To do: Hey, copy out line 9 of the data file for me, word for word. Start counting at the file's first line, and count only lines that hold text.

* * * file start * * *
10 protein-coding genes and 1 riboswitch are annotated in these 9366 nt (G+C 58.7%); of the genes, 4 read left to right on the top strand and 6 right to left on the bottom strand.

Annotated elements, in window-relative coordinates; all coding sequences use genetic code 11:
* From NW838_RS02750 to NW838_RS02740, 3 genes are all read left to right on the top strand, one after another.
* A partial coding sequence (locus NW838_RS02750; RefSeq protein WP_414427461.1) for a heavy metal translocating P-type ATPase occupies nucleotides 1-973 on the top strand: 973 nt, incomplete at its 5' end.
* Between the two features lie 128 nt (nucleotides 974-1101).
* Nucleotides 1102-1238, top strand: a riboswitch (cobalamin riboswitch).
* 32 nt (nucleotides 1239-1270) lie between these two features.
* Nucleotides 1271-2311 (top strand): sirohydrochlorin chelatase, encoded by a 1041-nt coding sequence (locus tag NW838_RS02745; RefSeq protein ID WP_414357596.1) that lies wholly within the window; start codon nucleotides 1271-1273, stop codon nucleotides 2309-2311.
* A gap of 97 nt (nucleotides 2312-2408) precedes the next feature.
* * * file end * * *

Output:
* A gap of 97 nt (nucleotides 2312-2408) precedes the next feature.